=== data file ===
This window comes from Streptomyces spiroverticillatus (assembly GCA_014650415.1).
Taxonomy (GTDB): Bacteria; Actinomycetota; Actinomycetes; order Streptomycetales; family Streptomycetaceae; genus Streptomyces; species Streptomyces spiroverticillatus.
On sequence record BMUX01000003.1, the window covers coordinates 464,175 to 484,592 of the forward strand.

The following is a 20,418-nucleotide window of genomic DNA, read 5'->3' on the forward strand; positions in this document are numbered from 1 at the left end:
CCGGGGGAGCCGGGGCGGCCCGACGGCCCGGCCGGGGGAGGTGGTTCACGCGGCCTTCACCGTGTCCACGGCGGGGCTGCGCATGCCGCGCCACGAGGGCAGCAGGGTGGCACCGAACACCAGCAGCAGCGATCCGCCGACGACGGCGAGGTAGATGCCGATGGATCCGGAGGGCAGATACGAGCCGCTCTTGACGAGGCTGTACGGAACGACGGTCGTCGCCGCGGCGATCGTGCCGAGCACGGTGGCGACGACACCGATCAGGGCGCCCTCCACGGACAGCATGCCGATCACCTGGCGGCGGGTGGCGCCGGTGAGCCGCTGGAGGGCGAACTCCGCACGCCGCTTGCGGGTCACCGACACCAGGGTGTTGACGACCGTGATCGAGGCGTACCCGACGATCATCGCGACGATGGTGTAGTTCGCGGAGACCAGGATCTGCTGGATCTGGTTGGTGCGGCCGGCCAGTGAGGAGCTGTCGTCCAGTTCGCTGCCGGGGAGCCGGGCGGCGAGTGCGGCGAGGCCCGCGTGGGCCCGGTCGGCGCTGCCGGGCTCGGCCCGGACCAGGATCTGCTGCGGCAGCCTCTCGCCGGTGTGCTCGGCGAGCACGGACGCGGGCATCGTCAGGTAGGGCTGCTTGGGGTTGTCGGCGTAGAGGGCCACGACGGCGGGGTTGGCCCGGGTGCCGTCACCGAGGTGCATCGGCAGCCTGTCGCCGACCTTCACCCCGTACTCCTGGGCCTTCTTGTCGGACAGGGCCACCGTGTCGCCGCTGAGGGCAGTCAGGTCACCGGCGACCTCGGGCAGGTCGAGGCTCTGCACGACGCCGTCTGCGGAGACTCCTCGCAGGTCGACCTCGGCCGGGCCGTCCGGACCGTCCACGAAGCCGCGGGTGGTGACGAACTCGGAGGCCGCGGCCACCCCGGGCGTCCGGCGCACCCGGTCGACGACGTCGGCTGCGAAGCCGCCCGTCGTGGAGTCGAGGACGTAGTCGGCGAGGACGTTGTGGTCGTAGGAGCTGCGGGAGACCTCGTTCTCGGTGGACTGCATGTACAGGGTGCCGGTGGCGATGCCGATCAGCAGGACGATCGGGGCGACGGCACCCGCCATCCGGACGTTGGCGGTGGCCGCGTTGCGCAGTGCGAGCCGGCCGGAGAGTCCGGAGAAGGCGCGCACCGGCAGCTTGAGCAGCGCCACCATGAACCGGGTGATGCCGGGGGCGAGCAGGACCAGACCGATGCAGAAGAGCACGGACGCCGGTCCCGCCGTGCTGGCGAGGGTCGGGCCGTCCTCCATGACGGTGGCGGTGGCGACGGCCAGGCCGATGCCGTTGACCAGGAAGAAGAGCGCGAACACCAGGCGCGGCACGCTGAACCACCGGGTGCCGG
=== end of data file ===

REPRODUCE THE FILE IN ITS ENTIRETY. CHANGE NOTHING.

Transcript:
This window comes from Streptomyces spiroverticillatus (assembly GCA_014650415.1).
Taxonomy (GTDB): Bacteria; Actinomycetota; Actinomycetes; order Streptomycetales; family Streptomycetaceae; genus Streptomyces; species Streptomyces spiroverticillatus.
On sequence record BMUX01000003.1, the window covers coordinates 464,175 to 484,592 of the forward strand.

The following is a 20,418-nucleotide window of genomic DNA, read 5'->3' on the forward strand; positions in this document are numbered from 1 at the left end:
CCGGGGGAGCCGGGGCGGCCCGACGGCCCGGCCGGGGGAGGTGGTTCACGCGGCCTTCACCGTGTCCACGGCGGGGCTGCGCATGCCGCGCCACGAGGGCAGCAGGGTGGCACCGAACACCAGCAGCAGCGATCCGCCGACGACGGCGAGGTAGATGCCGATGGATCCGGAGGGCAGATACGAGCCGCTCTTGACGAGGCTGTACGGAACGACGGTCGTCGCCGCGGCGATCGTGCCGAGCACGGTGGCGACGACACCGATCAGGGCGCCCTCCACGGACAGCATGCCGATCACCTGGCGGCGGGTGGCGCCGGTGAGCCGCTGGAGGGCGAACTCCGCACGCCGCTTGCGGGTCACCGACACCAGGGTGTTGACGACCGTGATCGAGGCGTACCCGACGATCATCGCGACGATGGTGTAGTTCGCGGAGACCAGGATCTGCTGGATCTGGTTGGTGCGGCCGGCCAGTGAGGAGCTGTCGTCCAGTTCGCTGCCGGGGAGCCGGGCGGCGAGTGCGGCGAGGCCCGCGTGGGCCCGGTCGGCGCTGCCGGGCTCGGCCCGGACCAGGATCTGCTGCGGCAGCCTCTCGCCGGTGTGCTCGGCGAGCACGGACGCGGGCATCGTCAGGTAGGGCTGCTTGGGGTTGTCGGCGTAGAGGGCCACGACGGCGGGGTTGGCCCGGGTGCCGTCACCGAGGTGCATCGGCAGCCTGTCGCCGACCTTCACCCCGTACTCCTGGGCCTTCTTGTCGGACAGGGCCACCGTGTCGCCGCTGAGGGCAGTCAGGTCACCGGCGACCTCGGGCAGGTCGAGGCTCTGCACGACGCCGTCTGCGGAGACTCCTCGCAGGTCGACCTCGGCCGGGCCGTCCGGACCGTCCACGAAGCCGCGGGTGGTGACGAACTCGGAGGCCGCGGCCACCCCGGGCGTCCGGCGCACCCGGTCGACGACGTCGGCTGCGAAGCCGCCCGTCGTGGAGTCGAGGACGTAGTCGGCGAGGACGTTGTGGTCGTAGGAGCTGCGGGAGACCTCGTTCTCGGTGGACTGCATGTACAGGGTGCCGGTGGCGATGCCGATCAGCAGGACGATCGGGGCGACGGCACCCGCCATCCGGACGTTGGCGGTGGCCGCGTTGCGCAGTGCGAGCCGGCCGGAGAGTCCGGAGAAGGCGCGCACCGGCAGCTTGAGCAGCGCCACCATGAACCGGGTGATGCCGGGGGCGAGCAGGACCAGACCGATGCAGAAGAGCACGGACGCCGGTCCCGCCGTGCTGGCGAGGGTCGGGCCGTCCTCCATGACGGTGGCGGTGGCGACGGCCAGGCCGATGCCGTTGACCAGGAAGAAGAGCGCGAACACCAGGCGCGGCACGCTGAACCACCGGGTGCCGG